Uncreated Light

Who Do You Say That I Am? Lenten Series Post #1

“Blinded by the light: Mama always told me not to look into the eyes of the sun.”

Bruce Springsteen

The gospel reading for the Last Sunday After the Epiphany is always the Transfiguration.  This story occurs in the New Testament immediately after Peter answers Jesus’ question: “Who do you say that I am?”  He answered: “You are the Christ, the Son of the living God.”(Matthew 16: 15-16. Immediately after this Jesus took Peter, James, and John up to the top of a high mountain where his glory was revealed in blinding explosion of glory. “His face shone like the sun and his garments became white as light.”(Matthew 17:2). “His garments became glistening, intensely white…they (the disciples) were exceedingly afraid.” (Mark 9: 3).

This story sets the stage for our Lenten journey. It is said that the most important prayer we can offer is for illumination: “God, please let me see you!” The light of the transfigured Christ lights the way to Jerusalem for us. The icon of the Transfiguration attempts to illustrate in paint and gold leaf that truth which cannot be fully described in words.

The Transfiguration, Neal Goldsborough

Jesus in glory dominated the center of the icon. He is depicted in dazzling white garments, and is surrounded by concentric circles of light.  At the bottom of the nimbus are three rays of light to remind the viewer that the God who is revealed on the mountaintop is the Holy Trinity.  A halo is seen behind Christ’s head. It contains the Greek letters omega, omicron, nu. They are literally translated “the being one” or better translated “He who is”.   These are the words God spoke to Moses from the burning bush. The icon reminds us that the God revealed here is the same God who appeared on Mt. Sinai.

“And behold, two men talking with him, Moses and Elijah, who appeared in glory. And they spoke of his departure, which he was to accomplish in Jerusalem.” (Luke 9: 31).  Moses and Elijah are painted here in non-traditional, yet biblical ways. Elijah reaches his hands up to receive bread from a raven. In Kings 17:6, God feeds Elijah twice a day with “bread and flesh” while he is in exile. The icon uses this as a prefiguring of the gift of the Eucharist.  Moses is usually shown holding the tablets of the ten commandments. Here he holds a bronze serpent on a cross-shaped staff. The people of Israel suffered from a plague of venomous snakes in the wilderness, so God commanded Moses to make a bronze serpent and put it on a pole. All who looked on it were cured of the snakes’ venom.  Jesus compares himself to this serpent and here the icon holds it up as a symbol of the crucifixion.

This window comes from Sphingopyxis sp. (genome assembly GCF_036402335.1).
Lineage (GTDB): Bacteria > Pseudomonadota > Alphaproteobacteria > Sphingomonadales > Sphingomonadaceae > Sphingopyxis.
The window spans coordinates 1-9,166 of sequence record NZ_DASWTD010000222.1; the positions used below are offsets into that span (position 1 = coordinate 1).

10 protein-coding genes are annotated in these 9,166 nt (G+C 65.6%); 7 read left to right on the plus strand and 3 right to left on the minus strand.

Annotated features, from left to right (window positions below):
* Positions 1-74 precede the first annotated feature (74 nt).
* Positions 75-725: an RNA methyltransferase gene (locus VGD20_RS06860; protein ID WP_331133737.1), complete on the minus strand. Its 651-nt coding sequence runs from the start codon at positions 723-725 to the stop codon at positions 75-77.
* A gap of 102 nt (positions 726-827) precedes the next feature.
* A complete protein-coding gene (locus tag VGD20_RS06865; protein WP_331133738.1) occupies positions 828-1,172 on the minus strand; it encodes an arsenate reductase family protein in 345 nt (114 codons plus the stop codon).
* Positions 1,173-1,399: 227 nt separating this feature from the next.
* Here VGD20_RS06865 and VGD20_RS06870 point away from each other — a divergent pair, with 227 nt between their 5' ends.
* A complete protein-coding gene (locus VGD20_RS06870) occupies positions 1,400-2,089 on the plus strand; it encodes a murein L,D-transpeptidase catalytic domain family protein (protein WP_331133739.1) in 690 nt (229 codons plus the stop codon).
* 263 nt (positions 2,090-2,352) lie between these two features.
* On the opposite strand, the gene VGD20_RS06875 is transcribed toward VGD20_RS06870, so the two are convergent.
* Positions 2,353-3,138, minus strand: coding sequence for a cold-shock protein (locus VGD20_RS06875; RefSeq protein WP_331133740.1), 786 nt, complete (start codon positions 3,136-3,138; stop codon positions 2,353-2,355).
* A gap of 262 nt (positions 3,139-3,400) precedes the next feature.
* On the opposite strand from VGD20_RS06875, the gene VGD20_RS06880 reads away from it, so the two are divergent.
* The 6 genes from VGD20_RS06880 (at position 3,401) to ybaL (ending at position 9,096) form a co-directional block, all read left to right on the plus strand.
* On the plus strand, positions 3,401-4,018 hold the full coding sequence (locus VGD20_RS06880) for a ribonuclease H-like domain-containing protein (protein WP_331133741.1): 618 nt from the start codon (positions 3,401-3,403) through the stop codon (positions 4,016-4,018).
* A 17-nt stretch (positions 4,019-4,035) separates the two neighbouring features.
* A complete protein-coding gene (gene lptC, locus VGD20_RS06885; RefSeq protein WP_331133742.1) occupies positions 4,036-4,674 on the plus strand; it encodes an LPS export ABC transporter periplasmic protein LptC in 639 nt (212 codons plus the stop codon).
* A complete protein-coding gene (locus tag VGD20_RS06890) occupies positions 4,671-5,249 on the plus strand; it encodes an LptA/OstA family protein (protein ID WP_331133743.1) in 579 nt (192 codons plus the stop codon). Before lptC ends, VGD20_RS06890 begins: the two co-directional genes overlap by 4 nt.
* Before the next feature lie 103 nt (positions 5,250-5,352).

Finally, we see Peter, James, and John cowering in fear before the a light that is ten-thousand times brighter than the sun.  They seem to tumble down the mountain, overwhelmed by the event. Luke says “… a cloud came and overwhelmed them and they were afraid as they entered the cloud. They kept silence and told no one in those days what they had seen.” (Luke 9: 34-36).

No wonder they didn’t talk of it! They had stared into what our Eastern Orthodox brothers and sisters call the “uncreated Light” of the Creator of the universe—the Jesus Christ who is “God from God, Light from light” as we say every Sunday in the Nicene Creed. Words certainly failed them. Perhaps they were afraid of people thinking they were crazy. And what did this really mean? Who is this rabbi who walks with them toward Jerusalem?

That is our perennial Lenten question, too.  I can’t wait to see what the new Webb telescope reveals when it opens its gold-plated eyes and peers into the light of beginning of creation. What do our eyes reveal as we seek to see the divine Uncreated Light who is also fully a created one like us? The One who is our companion on life’s journey—whose love and glory will be revealed on a cross outside a city wall.

C. Neal Goldsborough

Lent Spirituality The Episcopal Church

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The Rev. Joani Peacock, Editor for Emmanuel Voices: A Parish Blog

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